How to Water Cuttings

Overview

Fresh cuttings from the garden are a perk that most gardeners enjoy. Blooming flowers and lush greens, such as ferns, can make the inside of your home as beautiful as the outside. You should take cuttings in the morning and place them in a bucket of room-temperature water immediately to start the initial uptake of water. For a longer lasting display of blooms, flowers should be partially or just about to bloom when you cut them.

Step 1

Recut your cutting ½ to 1 inch from the bottom at a 45-degree angle, which allows the cuttings to absorb more moisture. Use sharp, clean hand clippers.

Step 2

Pinch off all the leaves on the bottom of the cutting that will be sitting in water. Otherwise, they will rot and turn the water sour quickly.

Step 3

Fill the container with lukewarm water that is between 100 to 110 degrees Fahrenheit. Cuttings absorb warm water faster than cold water.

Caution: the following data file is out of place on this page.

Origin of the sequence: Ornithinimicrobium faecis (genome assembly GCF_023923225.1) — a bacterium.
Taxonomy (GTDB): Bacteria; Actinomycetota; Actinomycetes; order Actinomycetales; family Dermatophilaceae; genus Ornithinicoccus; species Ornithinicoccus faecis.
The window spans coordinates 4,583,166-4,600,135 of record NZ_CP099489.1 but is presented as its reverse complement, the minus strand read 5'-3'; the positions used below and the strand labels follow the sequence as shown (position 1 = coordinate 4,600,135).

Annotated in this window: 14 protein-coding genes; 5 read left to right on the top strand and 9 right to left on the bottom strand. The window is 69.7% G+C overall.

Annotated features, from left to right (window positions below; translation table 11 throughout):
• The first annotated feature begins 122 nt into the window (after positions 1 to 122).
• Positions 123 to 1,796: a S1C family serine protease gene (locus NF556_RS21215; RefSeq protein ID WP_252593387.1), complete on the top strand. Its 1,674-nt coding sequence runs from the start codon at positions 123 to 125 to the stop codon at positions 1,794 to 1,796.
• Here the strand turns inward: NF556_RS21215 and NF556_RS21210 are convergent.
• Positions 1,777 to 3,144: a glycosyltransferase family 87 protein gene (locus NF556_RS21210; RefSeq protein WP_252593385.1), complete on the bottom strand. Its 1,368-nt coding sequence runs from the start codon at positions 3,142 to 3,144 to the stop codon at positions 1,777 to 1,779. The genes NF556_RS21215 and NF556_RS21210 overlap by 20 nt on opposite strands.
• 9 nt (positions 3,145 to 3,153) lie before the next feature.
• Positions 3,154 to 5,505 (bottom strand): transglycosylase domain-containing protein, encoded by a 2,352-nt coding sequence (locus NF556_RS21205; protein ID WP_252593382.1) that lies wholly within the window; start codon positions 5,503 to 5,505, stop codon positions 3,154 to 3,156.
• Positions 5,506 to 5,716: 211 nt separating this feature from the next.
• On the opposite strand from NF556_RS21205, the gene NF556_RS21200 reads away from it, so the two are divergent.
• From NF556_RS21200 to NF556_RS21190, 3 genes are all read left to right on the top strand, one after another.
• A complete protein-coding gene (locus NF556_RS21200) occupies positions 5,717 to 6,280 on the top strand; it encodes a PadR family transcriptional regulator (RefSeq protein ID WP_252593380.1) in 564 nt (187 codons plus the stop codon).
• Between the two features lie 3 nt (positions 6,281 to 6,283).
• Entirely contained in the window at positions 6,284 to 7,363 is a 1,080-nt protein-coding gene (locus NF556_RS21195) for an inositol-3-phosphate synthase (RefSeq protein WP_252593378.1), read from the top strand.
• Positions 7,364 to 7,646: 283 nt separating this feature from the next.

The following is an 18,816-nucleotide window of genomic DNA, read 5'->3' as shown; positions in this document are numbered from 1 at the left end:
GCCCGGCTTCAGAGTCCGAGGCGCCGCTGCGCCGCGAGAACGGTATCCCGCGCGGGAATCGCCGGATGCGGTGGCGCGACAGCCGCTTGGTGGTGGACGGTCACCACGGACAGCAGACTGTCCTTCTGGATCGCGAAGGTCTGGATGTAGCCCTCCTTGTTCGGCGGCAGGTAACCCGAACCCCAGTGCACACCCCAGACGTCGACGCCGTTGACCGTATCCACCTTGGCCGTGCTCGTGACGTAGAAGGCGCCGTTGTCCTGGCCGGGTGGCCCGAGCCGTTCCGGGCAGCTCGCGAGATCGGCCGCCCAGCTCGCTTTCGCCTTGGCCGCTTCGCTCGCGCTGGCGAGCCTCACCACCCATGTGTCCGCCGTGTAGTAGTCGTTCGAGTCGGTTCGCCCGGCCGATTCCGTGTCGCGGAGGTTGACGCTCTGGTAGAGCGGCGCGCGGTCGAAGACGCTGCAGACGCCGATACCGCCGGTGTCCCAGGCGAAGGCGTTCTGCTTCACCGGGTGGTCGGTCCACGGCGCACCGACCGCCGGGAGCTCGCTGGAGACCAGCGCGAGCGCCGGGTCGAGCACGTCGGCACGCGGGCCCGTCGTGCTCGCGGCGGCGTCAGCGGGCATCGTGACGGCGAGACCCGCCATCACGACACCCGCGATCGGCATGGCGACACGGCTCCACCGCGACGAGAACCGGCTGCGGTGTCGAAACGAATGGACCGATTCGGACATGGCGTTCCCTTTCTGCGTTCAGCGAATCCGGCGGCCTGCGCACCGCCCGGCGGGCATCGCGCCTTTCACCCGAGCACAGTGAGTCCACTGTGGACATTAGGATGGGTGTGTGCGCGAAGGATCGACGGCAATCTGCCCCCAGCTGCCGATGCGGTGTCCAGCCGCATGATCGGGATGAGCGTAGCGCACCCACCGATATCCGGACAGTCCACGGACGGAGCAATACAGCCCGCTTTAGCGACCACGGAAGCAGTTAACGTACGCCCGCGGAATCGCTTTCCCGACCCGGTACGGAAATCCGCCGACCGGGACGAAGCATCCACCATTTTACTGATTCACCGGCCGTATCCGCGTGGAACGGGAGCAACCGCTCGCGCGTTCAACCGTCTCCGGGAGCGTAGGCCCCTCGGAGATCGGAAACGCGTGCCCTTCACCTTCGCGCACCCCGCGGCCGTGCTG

Step 4

Add a preservative. If you have cuttings from a florist, add and mix the preservative packet that was included to the correct amount of water that is labeled on the package (usually a quart). Alternatively, add 2 tbsp. of lemon juice, 1 tbsp. of sugar and ½ tsp. of chlorine bleach to every 1 qt. of water.

Step 5

Arrange your cuttings in the container with water. Recut the stem bottoms every two to three days for maximum water absorption. Add water as needed and change the water completely when it clouds or has a foul smell.

Things You'll Need

  • Bucket
  • Container
  • Hand clippers
  • Floral preservative

References

  • University Of Illinois Extension: Cut Flower Care
Keywords: water cuttings, water cut flowers, water cut plants

About this Author

Melissa Lewis has been a professional writer since 2005. Her work has appeared in various online publications. A former elementary classroom teacher and media specialist, Lewis is also a script writer, with a movie script, "Homecoming," she co-wrote currently in production. She holds a Bachelor of Arts in psychology.